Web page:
Health secretary Alan Johnson has ruled out cutting NHS jobs during the recession, it has emerged.
The minister said yesterday there was “no question” of scaling back or cutting services across the NHS in an attempt to save costs. Speaking at the union Unison’s conference on health in Harrogate, Johnson said the health service would not lose any front-line jobs despite the government’s current focus on cutting costs in the public sector.
Johnson said: “There can be no question of scaling back or cutting services. We have heard predictable calls from certain commentators that public services must take their share of the pain in the global recession; that if people in the private sector are losing their jobs, the response must be to throw nurses and teachers on the dole queue.”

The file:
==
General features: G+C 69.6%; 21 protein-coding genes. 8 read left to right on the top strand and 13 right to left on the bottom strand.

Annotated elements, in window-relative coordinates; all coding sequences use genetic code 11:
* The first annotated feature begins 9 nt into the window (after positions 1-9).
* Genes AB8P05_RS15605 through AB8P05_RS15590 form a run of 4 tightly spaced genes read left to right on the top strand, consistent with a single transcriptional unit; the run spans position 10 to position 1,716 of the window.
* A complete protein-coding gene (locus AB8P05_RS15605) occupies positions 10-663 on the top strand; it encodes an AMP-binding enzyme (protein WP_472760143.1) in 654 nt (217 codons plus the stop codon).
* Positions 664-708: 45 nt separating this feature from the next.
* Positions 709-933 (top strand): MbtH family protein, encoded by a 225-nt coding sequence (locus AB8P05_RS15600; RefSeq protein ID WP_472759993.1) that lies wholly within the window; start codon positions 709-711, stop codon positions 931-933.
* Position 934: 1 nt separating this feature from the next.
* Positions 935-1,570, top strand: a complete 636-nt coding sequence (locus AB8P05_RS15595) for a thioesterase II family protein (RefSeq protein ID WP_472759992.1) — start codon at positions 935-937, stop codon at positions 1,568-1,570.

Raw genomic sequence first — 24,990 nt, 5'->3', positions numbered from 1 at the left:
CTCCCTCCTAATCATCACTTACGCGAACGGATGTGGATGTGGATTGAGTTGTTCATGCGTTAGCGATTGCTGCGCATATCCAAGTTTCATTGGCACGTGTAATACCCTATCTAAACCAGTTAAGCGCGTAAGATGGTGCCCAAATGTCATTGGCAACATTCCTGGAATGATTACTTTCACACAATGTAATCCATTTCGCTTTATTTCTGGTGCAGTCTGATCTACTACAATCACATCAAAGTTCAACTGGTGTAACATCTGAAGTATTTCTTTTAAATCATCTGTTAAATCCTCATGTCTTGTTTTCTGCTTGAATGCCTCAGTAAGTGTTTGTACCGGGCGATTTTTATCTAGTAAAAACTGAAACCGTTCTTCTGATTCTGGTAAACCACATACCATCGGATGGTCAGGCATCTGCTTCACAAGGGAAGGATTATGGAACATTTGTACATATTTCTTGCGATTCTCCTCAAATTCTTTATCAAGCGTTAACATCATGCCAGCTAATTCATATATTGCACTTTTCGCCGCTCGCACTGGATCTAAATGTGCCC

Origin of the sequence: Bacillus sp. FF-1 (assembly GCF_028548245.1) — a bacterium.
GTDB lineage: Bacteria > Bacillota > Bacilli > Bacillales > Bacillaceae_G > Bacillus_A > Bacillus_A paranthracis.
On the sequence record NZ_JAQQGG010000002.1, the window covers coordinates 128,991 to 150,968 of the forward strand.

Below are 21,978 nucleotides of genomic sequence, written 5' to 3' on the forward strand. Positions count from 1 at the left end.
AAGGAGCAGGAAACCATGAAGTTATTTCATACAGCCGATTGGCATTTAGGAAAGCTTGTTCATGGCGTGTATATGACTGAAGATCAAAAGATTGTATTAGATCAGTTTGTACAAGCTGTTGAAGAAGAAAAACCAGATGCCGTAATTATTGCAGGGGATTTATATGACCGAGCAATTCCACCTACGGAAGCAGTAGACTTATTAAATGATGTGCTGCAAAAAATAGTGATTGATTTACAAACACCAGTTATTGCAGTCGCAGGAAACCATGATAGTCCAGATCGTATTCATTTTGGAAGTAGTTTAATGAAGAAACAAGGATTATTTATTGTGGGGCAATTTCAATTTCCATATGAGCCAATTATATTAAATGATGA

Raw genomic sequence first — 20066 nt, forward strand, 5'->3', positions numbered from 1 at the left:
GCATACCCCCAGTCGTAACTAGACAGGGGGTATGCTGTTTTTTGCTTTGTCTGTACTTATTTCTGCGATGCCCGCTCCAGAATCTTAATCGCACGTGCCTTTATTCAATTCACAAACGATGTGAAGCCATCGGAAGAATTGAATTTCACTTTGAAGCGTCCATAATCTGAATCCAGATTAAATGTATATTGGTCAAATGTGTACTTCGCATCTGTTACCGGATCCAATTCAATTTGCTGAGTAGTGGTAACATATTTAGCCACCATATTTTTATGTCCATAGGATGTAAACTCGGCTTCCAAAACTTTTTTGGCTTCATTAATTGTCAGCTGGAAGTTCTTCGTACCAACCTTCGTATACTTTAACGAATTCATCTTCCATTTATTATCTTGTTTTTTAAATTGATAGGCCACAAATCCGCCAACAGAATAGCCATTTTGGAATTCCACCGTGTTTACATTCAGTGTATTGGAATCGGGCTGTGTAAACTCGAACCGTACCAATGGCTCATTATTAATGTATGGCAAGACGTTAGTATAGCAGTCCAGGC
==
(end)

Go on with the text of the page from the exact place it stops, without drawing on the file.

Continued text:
However, earlier this year, a leaked Treasury letter called on all Whitehall departments, including the Department of Health, which is ultimately responsible for the NHS, to look to make efficiency savings and cut back-office jobs. Chancellor Alistair Darling is expected to identify which Whitehall departments will face the brunt of the job cuts, which are likely to reach thousands, in his second Budget later today.
Johnson also gave his support to public sector pay rises, at a time when many private sector firms were freezing pay.
He said: “Those advocating a freeze on public-sector pay believe that we should cut our way out of the recession. This government, together with every other G20 country, believes we must grow our way out of recession.”